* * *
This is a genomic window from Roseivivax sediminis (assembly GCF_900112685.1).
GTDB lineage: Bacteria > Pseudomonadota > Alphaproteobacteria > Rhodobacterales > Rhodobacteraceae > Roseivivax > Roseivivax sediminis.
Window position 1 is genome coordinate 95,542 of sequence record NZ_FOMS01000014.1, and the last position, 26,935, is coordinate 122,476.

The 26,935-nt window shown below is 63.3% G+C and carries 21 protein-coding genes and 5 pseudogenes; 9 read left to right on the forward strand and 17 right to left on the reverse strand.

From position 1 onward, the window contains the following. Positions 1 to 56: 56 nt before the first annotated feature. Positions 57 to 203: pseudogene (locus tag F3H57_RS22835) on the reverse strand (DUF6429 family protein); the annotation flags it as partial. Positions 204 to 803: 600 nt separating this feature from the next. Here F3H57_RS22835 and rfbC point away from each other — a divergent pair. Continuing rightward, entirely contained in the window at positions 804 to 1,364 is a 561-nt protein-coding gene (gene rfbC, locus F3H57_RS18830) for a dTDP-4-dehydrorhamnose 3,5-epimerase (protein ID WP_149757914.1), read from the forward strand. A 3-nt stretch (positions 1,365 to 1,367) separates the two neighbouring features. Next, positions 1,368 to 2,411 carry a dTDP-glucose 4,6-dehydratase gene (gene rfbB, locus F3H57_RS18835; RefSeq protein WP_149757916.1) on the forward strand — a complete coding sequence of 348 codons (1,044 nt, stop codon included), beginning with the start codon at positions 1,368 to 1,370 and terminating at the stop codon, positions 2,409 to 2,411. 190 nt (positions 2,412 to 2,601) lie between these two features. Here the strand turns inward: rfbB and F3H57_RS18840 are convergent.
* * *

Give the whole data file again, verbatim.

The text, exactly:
This is a genomic window from Roseivivax sediminis (assembly GCF_900112685.1).
GTDB lineage: Bacteria > Pseudomonadota > Alphaproteobacteria > Rhodobacterales > Rhodobacteraceae > Roseivivax > Roseivivax sediminis.
Window position 1 is genome coordinate 95,542 of sequence record NZ_FOMS01000014.1, and the last position, 26,935, is coordinate 122,476.

The 26,935-nt window shown below is 63.3% G+C and carries 21 protein-coding genes and 5 pseudogenes; 9 read left to right on the forward strand and 17 right to left on the reverse strand.

From position 1 onward, the window contains the following. Positions 1 to 56: 56 nt before the first annotated feature. Positions 57 to 203: pseudogene (locus tag F3H57_RS22835) on the reverse strand (DUF6429 family protein); the annotation flags it as partial. Positions 204 to 803: 600 nt separating this feature from the next. Here F3H57_RS22835 and rfbC point away from each other — a divergent pair. Continuing rightward, entirely contained in the window at positions 804 to 1,364 is a 561-nt protein-coding gene (gene rfbC, locus F3H57_RS18830) for a dTDP-4-dehydrorhamnose 3,5-epimerase (protein ID WP_149757914.1), read from the forward strand. A 3-nt stretch (positions 1,365 to 1,367) separates the two neighbouring features. Next, positions 1,368 to 2,411 carry a dTDP-glucose 4,6-dehydratase gene (gene rfbB, locus F3H57_RS18835; RefSeq protein WP_149757916.1) on the forward strand — a complete coding sequence of 348 codons (1,044 nt, stop codon included), beginning with the start codon at positions 1,368 to 1,370 and terminating at the stop codon, positions 2,409 to 2,411. 190 nt (positions 2,412 to 2,601) lie between these two features. Here the strand turns inward: rfbB and F3H57_RS18840 are convergent.